Jean Fagan Yellin: She follows her brother west to Rochester. And ah there she meets, um, the most militant group of women on the North American continent. She meets the women who have just in 1848 ah had the first convention of women's rights at Seneca Falls ... And she becomes a very close friend of the Quaker feminist abolitionist Amy Post. And it's to Amy Post that Harriet finally tells her story. And a few years later um Amy convinces Harriet to write her story as a contribution to the movement.

44:00


Jim Horton: America would have ignored the contradiction of freedom-loving nation tolerating slavery if they could have. But what free blacks, what slaves what they did in conjunction with white allies who were committed to anti-slavery was to make it increasingly difficult for the nation to ignore this great glaring contradiction.

Morgan Freeman, Narrator: The anti-slavery message struck a nerve among many Northerners -- as a massive influx of immigrants began putting new strains on their society.

James Oakes: The Irish wage laborers who built those railroads, who dug the canals, were the first real waged labor working class in America. And the growth of that working class is going to become a major social development of 19th century America.

Jim Horton: But there was this notion that slave labor and free labor could not exist side by side. That slave labor would drive out, would devalue free labor.

Morgan Freeman, Narrator: With victory in the Mexican War bringing vast new territories into the Union, the conflict between slave states and free states would explode. The south wanted room to grow. The north saw a promise land for free labor. As violent confrontation loomed in the west, Congress devised the Compromise of 1850. California would be admitted as a free state and in return the south would get the most severe Fugitive Slave Law in the nation's history.

Jim Horton: The Fugitive Slave Law of 1850 you have to understand what this law said. It said that a person could be accused of being a fugitive slave and that person would have no right of self-defense. No right to speak on his or her own behalf. No right to a lawyer. No right to a jury trial. Think about it.

Morgan Freeman, Narrator: The law was a resounding defeat for abolitionists. Local officials would receive the hefty sum of 10 dollars for every African American handed over to slave catchers. "It is the beginning of a reign of terror to the colored population," Harriet declared. As danger mounted, scores of Harriet's friends and neighbors fled to Canada.

Voice of Harriet Jacobs: Many a wife discovered a secret she had never known before -- that her husband was a fugitive, and must leave her to insure his own safety. Worse still, many a husband discovered that his wife had fled from slavery years ago, and as "the child follows the condition of the mother," the children of his love were liable to be seized and carried into slavery.

Morgan Freeman, Narrator: As the cotton kingdom reached new heights of wealth and power, Louis Hughes married Matilda, a cook on the McGee plantation. Soon after, she gave birth to twins. But, motherhood did not spare Matilda from overwork -- Mrs. McGee's demands were unrelenting, forcing Matilda to neglect her babies.

Voice of Louis Hughes: My heart was sore and heavy, for my wife was almost run to death with work ... My blood boiled in my veins to see my wife so abused; yet I dare not open my mouth.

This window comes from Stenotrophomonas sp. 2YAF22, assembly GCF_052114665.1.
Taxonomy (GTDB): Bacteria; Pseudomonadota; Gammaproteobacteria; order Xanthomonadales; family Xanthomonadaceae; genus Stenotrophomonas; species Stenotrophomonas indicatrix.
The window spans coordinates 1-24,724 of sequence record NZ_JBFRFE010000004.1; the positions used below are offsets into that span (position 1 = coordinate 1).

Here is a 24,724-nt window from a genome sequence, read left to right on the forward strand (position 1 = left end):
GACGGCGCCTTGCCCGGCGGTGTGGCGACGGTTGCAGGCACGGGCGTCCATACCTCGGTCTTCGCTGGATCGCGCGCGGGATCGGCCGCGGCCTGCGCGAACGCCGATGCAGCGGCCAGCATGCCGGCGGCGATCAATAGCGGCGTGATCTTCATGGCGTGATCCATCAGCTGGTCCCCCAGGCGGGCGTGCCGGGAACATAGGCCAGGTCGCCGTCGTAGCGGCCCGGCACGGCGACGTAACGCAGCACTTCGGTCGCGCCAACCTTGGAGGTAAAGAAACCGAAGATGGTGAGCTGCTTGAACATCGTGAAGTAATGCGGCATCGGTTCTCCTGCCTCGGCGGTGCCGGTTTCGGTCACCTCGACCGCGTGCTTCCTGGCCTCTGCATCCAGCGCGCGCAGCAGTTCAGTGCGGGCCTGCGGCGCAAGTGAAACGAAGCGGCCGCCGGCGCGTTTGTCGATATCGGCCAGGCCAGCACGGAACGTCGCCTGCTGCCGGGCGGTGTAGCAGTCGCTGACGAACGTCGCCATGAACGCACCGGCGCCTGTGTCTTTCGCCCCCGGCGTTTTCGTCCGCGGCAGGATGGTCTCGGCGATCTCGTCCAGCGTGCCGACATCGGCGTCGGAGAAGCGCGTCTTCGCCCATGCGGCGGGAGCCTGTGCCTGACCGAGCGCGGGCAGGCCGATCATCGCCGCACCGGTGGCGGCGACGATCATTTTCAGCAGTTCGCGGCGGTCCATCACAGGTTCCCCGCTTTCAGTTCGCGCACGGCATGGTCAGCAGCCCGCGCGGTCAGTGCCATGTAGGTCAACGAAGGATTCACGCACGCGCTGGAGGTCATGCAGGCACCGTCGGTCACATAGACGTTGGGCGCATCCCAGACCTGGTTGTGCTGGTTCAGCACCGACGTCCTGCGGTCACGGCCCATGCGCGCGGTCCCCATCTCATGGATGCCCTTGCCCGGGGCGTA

Morgan Freeman, Narrator: Within six months, the twins were dead.

Nell Irvin Painter: Well it's a heartbreaking situation and what makes it even worse is that you realize that every slaveholding household in the nation had this kind of a scene sooner or later. We have babies dying like crazy. It's we call it infant mortality. That's a very clinical word for babies dying.

48:57 Scene #6 Flag of Slavery—good tone in this segment

Morgan Freeman, Narrator: For the young couple, there seemed no end to suffering. Nearly two hundred and fifty years after Africans were first landed on America's shores, the Supreme Court of the United States would proclaim that blacks, by virtue of their race, were not persons before the law. In 1857, in a landmark decision, the Supreme Court ruled in the Dred Scott case that Congress had no authority to limit the spread of slavery to any territory. The Chief Justice's words stunned African Americans.

Jim Horton: Roger B. Tawny a Southerner ... reads out loud the decision that says ... that Dred Scott as a black person and black people generally had never been, were not then, could never be citizens of the United States and as such have no rights which white men are bound to respect.

Morgan Freeman, Narrator: Northerners were furious. "Wherever our flag floats," protested one newspaper editor, "it is the flag of slavery." When abolitionists sought ways to circumvent the Dred Scott ruling, slaveholders pressed for a federal slave law.

James Oakes: This is astounding. By the late 1850s the Southerners are demanding that the federal government pass a slave code for all the territories that it acquitted in the west. And obviously Northerners aren't about to accept this kind of thing.

Morgan Freeman, Narrator: The battle over slavery was crippling the political process. On a bright spring morning, Congressman Preston Brooks from South Carolina entered the senate chamber -- and beat Senator Charles Sumner, the fiery abolitionist, into unconsciousness.

Jim Horton: Violence is erupting in the halls of government, on the streets of Washington, involving our lawmakers. There are people who are coming to sessions of the House of Representatives and the U.S. Senate armed. In fact one letter says the only people who aren't coming with two guns are those who are coming with two guns and a knife.